With a back catalogue that spans four studio albums, a number of EPs and two live albums, the group are often cited as pioneers of the modern progressive metal sound. Having named themselves after a four-dimensional shape – the ‘tesseract’ is the four-dimensional analogue of a cube – the name no doubt hints at a unique musical style which blends heavy polyrhythmic guitar riffs, unconventional time signatures, and spacey FX-laden ambient interludes.
“Our live and studio setups since day one have had RME at the core.”
Having started out with the RME Fireface 400, TesseracT have been using RME interfaces for their studio and live work since the band’s early days. When a more powerful interface was required, Amos recalls upgrading to the larger Fireface 800, a stone-cold classic of an interface which still powers many studios and live rigs around the world to this day.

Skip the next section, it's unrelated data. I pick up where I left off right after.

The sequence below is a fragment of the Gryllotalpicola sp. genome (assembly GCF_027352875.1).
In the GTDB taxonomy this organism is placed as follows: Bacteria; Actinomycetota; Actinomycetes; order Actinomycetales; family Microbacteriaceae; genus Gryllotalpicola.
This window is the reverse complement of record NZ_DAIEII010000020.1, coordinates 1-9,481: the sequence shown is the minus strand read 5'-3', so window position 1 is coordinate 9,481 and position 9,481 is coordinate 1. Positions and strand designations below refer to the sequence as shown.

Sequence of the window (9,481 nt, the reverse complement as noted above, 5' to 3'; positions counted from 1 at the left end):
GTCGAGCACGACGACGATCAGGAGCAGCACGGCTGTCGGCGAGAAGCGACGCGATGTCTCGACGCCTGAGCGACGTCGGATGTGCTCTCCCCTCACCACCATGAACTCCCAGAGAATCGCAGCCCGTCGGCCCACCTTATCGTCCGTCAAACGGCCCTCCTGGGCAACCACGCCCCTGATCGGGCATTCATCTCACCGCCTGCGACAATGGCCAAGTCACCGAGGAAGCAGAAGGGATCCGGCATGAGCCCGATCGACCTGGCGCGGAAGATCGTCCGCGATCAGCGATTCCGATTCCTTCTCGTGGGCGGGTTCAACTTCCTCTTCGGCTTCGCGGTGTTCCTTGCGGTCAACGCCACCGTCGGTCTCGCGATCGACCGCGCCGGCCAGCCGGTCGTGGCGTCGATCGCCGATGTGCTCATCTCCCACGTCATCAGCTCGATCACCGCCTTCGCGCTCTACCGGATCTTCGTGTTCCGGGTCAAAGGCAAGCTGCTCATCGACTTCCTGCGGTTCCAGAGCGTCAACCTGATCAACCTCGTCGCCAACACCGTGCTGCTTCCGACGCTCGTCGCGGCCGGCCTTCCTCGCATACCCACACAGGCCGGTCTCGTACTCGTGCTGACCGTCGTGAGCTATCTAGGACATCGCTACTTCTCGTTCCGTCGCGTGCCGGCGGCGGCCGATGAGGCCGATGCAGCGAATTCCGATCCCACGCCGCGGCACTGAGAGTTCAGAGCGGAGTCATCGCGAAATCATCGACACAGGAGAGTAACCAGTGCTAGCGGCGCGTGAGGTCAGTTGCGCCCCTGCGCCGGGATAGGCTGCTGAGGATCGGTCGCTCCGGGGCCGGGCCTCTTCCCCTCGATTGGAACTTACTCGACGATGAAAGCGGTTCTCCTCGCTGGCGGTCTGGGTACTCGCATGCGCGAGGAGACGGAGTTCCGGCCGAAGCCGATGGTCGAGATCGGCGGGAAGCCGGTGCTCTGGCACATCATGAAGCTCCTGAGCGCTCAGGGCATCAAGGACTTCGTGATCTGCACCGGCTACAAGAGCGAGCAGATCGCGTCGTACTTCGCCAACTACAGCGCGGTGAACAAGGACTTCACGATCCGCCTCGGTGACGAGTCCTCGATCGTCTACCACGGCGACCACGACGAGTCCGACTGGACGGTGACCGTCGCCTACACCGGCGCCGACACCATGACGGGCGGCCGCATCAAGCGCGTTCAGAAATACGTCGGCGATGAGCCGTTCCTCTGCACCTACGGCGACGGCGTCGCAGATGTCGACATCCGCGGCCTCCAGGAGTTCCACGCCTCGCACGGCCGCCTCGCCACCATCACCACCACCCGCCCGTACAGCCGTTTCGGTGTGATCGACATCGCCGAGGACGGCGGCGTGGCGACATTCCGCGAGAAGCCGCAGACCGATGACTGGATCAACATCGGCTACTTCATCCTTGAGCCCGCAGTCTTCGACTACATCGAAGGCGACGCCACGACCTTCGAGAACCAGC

After several years with the 800 the band upgraded to the Fireface UFX+, RME’s current flagship interface and which now forms an integral part of the TesseracT live show.
“We use it for sequencing, metronome, and recently controlling all of our MIDI units, like FX processors and guitar preamps,” Amos tells us. With atmospheric and heavy, overdriven sounds forming a key part of the TesseracT sound, various guitar preamps and FX units are used throughout a live show. Control data is sent to these devices via MIDI from the UFX+, allowing the band to easily change sounds and patches during or between tracks. “And for PORTALS we actually used it for timecode as well,” Amos continues, “which helped run the lighting, the video and the laser elements of the show.”
Included with every RME audio interface and Sound Card, TotalMix FX is a powerful and flexible application that allows users to freely route any hardware input – or software playback channel – to any hardware output. Each output is its own independent stereo submix, making TotalMix FX a powerful monitoring and routing solution for a wide variety of professional recording applications.